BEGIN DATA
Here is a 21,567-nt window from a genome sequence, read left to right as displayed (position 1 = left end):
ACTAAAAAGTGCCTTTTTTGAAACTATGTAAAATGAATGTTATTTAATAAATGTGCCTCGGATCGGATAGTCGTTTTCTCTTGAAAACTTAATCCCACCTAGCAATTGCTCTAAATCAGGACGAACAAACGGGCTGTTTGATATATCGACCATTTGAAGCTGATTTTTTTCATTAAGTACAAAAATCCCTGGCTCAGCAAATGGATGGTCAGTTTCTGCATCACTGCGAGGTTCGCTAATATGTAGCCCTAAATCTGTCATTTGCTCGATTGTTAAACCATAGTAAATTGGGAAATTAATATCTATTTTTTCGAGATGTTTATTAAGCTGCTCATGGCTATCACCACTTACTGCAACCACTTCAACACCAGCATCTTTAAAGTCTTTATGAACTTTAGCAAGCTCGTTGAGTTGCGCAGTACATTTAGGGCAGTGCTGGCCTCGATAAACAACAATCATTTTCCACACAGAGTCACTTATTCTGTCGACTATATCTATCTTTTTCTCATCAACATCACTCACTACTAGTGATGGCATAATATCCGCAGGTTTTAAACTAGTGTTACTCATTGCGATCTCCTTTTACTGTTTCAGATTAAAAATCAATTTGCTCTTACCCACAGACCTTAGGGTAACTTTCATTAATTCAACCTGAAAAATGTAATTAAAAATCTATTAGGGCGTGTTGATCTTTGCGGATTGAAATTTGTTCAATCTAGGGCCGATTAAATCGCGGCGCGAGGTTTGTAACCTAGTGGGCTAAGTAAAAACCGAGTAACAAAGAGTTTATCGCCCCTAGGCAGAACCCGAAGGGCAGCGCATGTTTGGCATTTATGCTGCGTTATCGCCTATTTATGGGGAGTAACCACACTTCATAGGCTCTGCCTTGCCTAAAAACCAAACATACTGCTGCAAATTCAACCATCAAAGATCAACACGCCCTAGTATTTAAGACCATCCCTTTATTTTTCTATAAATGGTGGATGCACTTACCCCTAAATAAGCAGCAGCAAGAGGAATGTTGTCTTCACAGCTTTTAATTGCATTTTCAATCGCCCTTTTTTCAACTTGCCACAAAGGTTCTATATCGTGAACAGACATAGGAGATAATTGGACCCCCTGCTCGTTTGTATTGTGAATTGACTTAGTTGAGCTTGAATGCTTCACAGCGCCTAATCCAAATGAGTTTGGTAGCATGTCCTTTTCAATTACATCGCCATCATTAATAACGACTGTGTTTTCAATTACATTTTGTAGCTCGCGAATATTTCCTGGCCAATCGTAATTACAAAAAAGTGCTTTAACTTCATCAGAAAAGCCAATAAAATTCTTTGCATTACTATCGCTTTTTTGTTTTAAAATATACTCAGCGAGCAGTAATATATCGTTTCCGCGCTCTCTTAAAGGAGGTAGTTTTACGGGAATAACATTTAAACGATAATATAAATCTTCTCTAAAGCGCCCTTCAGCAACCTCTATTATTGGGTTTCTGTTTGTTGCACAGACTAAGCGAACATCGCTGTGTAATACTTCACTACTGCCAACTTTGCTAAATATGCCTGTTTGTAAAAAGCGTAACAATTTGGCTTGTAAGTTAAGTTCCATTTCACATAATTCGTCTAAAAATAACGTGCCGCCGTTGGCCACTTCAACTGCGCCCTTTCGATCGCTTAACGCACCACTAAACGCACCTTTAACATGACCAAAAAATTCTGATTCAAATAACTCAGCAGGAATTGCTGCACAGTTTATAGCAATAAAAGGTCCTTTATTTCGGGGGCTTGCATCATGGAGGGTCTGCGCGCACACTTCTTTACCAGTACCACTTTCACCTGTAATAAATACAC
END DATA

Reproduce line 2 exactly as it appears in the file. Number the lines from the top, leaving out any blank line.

ACTAAAAAGTGCCTTTTTTGAAACTATGTAAAATGAATGTTATTTAATAAATGTGCCTCGGATCGGATAGTCGTTTTCTCTTGAAAACTTAATCCCACCTAGCAATTGCTCTAAATCAGGACGAACAAACGGGCTGTTTGATATATCGACCATTTGAAGCTGATTTTTTTCATTAAGTACAAAAATCCCTGGCTCAGCAAATGGATGGTCAGTTTCTGCATCACTGCGAGGTTCGCTAATATGTAGCCCTAAATCTGTCATTTGCTCGATTGTTAAACCATAGTAAATTGGGAAATTAATATCTATTTTTTCGAGATGTTTATTAAGCTGCTCATGGCTATCACCACTTACTGCAACCACTTCAACACCAGCATCTTTAAAGTCTTTATGAACTTTAGCAAGCTCGTTGAGTTGCGCAGTACATTTAGGGCAGTGCTGGCCTCGATAAACAACAATCATTTTCCACACAGAGTCACTTATTCTGTCGACTATATCTATCTTTTTCTCATCAACATCACTCACTACTAGTGATGGCATAATATCCGCAGGTTTTAAACTAGTGTTACTCATTGCGATCTCCTTTTACTGTTTCAGATTAAAAATCAATTTGCTCTTACCCACAGACCTTAGGGTAACTTTCATTAATTCAACCTGAAAAATGTAATTAAAAATCTATTAGGGCGTGTTGATCTTTGCGGATTGAAATTTGTTCAATCTAGGGCCGATTAAATCGCGGCGCGAGGTTTGTAACCTAGTGGGCTAAGTAAAAACCGAGTAACAAAGAGTTTATCGCCCCTAGGCAGAACCCGAAGGGCAGCGCATGTTTGGCATTTATGCTGCGTTATCGCCTATTTATGGGGAGTAACCACACTTCATAGGCTCTGCCTTGCCTAAAAACCAAACATACTGCTGCAAATTCAACCATCAAAGATCAACACGCCCTAGTATTTAAGACCATCCCTTTATTTTTCTATAAATGGTGGATGCACTTACCCCTAAATAAGCAGCAGCAAGAGGAATGTTGTCTTCACAGCTTTTAATTGCATTTTCAATCGCCCTTTTTTCAACTTGCCACAAAGGTTCTATATCGTGAACAGACATAGGAGATAATTGGACCCCCTGCTCGTTTGTATTGTGAATTGACTTAGTTGAGCTTGAATGCTTCACAGCGCCTAATCCAAATGAGTTTGGTAGCATGTCCTTTTCAATTACATCGCCATCATTAATAACGACTGTGTTTTCAATTACATTTTGTAGCTCGCGAATATTTCCTGGCCAATCGTAATTACAAAAAAGTGCTTTAACTTCATCAGAAAAGCCAATAAAATTCTTTGCATTACTATCGCTTTTTTGTTTTAAAATATACTCAGCGAGCAGTAATATATCGTTTCCGCGCTCTCTTAAAGGAGGTAGTTTTACGGGAATAACATTTAAACGATAATATAAATCTTCTCTAAAGCGCCCTTCAGCAACCTCTATTATTGGGTTTCTGTTTGTTGCACAGACTAAGCGAACATCGCTGTGTAATACTTCACTACTGCCAACTTTGCTAAATATGCCTGTTTGTAAAAAGCGTAACAATTTGGCTTGTAAGTTAAGTTCCATTTCACATAATTCGTCTAAAAATAACGTGCCGCCGTTGGCCACTTCAACTGCGCCCTTTCGATCGCTTAACGCACCACTAAACGCACCTTTAACATGACCAAAAAATTCTGATTCAAATAACTCAGCAGGAATTGCTGCACAGTTTATAGCAATAAAAGGTCCTTTATTTCGGGGGCTTGCATCATGGAGGGTCTGCGCGCACACTTCTTTACCAGTACCACTTTCACCTGTAATAAATACAC